marched into the Senate with a mission. He would leverage his political clout for the welfare of the nation, launching a committee dedicated to abolishing America’s hidden hunger. He had no trouble gathering the support he needed. The documentary’s shocking–and, for the country’s pride, disgraceful–exposure of hunger in our land had been enough to galvanize both the public and Congress into action.
A few months later, McGovern was named chair of the soon-to-be Senate Select Committee on Nutrition and Human Needs…
From his perch on this committee, McGovern worked tirelessly to eradicate hunger in the United States. As he was beginning to experience success, he decided to run for President. As we all know, he went down to crushing defeat in 1972. After a few months of licking his wounds, he resurfaced and resumed his mission to stamp out hunger.
Along the way, McGovern ran into ultra-low-fat guru, Nathan Pritikin, who became his new dietary inspiration. Under Pritikin’s influence, McGovern became convinced that the ultra-low-fat diet was the key to the health of the nation. Almost overnight he veered from saving Americans from starvation to saving Americans from heart disease, diabetes, and obesity through he agency of the low-fat diet. The ultra, ultra low-fat diet.
McGovern commandeered his Senate Select Committee on Nutrition and Human Needs to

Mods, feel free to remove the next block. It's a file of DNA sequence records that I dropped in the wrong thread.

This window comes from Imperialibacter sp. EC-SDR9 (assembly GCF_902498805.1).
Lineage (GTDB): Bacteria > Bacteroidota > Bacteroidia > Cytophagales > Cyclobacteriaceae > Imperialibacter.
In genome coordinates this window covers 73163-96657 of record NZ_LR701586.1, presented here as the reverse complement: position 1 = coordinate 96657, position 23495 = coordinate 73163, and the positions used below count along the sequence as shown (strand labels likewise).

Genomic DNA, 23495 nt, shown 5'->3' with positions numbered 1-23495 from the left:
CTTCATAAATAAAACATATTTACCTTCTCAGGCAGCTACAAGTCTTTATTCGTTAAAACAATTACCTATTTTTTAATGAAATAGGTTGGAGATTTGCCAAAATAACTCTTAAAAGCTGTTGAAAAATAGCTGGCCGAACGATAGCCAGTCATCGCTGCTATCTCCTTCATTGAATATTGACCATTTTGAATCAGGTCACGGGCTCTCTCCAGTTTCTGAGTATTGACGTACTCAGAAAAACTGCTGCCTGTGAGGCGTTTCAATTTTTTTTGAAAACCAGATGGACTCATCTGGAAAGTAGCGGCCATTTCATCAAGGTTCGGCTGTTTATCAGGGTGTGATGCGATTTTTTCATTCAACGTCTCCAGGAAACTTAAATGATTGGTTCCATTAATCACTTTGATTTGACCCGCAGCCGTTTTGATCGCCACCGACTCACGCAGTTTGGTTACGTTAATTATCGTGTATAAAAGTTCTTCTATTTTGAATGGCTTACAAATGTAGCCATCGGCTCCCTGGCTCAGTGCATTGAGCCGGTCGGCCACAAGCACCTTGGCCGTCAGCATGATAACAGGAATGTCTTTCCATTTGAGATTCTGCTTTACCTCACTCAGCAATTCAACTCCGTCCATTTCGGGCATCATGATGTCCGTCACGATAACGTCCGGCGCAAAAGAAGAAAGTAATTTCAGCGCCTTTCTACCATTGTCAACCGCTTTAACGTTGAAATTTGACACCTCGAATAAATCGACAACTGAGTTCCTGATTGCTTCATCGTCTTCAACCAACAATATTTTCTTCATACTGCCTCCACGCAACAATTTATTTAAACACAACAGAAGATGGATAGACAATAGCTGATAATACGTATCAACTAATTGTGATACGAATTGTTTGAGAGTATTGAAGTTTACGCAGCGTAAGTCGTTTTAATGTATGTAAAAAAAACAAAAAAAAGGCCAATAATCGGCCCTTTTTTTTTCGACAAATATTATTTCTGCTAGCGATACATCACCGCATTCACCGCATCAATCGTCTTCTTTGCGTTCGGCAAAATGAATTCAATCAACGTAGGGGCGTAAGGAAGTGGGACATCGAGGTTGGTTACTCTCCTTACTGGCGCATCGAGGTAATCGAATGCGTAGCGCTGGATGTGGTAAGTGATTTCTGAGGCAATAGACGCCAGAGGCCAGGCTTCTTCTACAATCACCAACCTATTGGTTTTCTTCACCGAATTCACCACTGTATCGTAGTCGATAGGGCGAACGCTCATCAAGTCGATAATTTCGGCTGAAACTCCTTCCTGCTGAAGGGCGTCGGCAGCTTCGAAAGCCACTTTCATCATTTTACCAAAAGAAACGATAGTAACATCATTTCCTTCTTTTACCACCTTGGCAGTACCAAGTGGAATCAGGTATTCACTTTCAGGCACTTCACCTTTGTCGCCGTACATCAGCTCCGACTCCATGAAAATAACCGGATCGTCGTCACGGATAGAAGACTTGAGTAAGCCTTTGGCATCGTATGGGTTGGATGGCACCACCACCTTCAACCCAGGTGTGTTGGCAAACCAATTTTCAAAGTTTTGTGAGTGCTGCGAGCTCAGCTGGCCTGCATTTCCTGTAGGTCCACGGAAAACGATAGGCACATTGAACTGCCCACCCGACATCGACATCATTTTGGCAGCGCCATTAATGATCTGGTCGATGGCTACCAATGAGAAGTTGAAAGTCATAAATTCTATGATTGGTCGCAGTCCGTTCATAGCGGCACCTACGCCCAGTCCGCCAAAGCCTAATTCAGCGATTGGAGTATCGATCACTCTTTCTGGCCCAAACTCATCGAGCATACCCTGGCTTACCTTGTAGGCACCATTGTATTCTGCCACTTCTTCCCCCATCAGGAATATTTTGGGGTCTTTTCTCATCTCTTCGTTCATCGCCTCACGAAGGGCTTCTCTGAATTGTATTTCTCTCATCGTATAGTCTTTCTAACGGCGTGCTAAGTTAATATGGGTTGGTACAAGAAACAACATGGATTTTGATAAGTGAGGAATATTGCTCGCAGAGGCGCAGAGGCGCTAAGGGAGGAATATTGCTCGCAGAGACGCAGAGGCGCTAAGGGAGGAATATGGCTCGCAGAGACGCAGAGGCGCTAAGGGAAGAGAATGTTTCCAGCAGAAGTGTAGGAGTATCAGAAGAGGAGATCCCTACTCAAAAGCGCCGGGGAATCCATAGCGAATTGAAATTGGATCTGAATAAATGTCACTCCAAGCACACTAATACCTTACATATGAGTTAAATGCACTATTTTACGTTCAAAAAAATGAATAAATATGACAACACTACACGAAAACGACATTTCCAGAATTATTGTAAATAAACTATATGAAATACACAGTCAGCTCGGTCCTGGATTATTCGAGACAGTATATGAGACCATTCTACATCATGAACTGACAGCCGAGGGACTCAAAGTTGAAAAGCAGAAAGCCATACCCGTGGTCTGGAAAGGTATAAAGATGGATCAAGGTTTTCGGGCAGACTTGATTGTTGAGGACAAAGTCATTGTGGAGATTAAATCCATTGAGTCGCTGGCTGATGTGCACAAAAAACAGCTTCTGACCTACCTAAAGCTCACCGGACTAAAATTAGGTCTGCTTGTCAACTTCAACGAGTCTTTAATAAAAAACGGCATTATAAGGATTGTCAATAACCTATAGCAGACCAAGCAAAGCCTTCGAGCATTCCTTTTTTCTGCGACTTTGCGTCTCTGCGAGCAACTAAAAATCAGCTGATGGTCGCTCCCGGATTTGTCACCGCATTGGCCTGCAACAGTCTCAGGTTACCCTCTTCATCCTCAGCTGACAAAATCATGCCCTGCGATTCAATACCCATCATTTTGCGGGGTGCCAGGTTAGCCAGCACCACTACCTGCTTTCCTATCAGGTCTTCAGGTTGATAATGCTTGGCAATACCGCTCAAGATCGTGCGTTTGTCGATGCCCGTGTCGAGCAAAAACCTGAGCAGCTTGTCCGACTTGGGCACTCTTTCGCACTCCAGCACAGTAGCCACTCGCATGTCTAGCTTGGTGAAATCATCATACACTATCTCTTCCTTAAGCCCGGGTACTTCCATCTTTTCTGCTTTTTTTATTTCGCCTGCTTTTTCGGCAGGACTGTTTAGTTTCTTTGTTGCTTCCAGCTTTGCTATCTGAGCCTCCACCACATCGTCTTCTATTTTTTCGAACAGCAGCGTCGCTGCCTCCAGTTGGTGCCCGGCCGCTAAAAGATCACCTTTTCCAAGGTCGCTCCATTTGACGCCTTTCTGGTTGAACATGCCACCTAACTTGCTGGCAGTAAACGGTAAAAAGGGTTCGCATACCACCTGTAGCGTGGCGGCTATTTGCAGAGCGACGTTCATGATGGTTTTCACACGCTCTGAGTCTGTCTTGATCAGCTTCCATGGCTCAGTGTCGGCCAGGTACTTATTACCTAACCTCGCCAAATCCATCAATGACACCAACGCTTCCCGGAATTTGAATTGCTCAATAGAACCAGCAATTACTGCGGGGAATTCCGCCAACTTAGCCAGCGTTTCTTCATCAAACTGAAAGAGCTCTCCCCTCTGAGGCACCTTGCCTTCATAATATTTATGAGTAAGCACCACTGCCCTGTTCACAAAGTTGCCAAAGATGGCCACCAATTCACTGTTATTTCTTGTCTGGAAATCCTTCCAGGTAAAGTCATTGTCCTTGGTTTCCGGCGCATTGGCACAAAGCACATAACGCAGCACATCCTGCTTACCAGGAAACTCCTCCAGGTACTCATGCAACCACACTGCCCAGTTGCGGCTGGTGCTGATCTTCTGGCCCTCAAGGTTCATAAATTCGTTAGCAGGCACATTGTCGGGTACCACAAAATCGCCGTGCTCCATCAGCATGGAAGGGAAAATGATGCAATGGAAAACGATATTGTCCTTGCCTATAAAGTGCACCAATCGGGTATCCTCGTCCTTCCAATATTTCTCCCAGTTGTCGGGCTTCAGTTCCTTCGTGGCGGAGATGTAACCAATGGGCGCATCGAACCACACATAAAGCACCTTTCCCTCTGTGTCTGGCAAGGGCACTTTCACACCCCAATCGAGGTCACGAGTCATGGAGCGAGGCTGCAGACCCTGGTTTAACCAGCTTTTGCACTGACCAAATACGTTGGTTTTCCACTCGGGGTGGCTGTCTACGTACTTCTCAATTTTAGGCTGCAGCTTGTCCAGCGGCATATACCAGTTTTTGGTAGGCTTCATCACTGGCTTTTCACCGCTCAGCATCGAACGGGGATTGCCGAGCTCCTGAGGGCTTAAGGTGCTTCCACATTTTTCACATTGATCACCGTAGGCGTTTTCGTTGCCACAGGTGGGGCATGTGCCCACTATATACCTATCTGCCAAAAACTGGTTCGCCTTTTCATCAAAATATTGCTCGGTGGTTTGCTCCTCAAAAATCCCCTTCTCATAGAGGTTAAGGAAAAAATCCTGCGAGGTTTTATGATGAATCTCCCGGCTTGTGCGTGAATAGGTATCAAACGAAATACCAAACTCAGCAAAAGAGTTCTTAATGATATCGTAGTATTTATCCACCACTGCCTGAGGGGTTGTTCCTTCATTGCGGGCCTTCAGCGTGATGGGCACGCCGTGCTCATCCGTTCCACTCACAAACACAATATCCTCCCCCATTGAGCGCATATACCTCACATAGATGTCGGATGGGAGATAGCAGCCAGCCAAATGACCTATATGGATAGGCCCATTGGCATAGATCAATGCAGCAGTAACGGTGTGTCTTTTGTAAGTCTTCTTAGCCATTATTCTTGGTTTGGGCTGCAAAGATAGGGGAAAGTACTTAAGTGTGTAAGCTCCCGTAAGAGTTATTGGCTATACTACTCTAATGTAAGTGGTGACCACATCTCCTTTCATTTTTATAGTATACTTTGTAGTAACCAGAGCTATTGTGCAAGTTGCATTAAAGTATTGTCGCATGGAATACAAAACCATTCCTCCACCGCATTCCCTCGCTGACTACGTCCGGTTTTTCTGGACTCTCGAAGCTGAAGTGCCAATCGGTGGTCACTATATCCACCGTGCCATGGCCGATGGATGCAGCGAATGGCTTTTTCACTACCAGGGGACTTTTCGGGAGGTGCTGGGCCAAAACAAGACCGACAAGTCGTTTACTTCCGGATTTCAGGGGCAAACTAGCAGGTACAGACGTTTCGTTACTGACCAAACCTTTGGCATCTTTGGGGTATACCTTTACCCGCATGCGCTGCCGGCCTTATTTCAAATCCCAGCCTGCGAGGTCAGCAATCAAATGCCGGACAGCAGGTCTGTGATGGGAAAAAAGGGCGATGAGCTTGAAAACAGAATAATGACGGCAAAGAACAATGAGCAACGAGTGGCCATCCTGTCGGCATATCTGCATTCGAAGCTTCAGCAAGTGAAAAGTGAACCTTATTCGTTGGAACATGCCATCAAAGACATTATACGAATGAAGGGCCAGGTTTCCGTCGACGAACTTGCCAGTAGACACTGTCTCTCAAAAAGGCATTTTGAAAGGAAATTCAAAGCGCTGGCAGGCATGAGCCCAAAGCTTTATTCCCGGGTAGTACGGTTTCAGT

re-engineer the American diet — no longer to curb hunger, as their original mission might indicate, but to combat the killer diseases terrorizing the nation. And their weapon of choice was a seventy-two page report now synonymous with the low-fat movement: Dietary Goals for the United States.
The Dietary Goals would become the first major effort to heal Americans by telling them to eat less instead of more.
All did not go smoothly during the creation of this document. Experts were questioned and hearings were held. Many scientists did not quietly fall into line. Some realized this change in government policy would end up making millions of Americans unwitting subjects in a giant experiment, the hypothesis of which was that the low-fat diet would better the health of the citizenry, and the skeptical scientists begged for a delay in the publication, so that more research could be done. You can see McGovern’s arrogant and overbearing response at 0.31 mins in this film showing one of the hearings.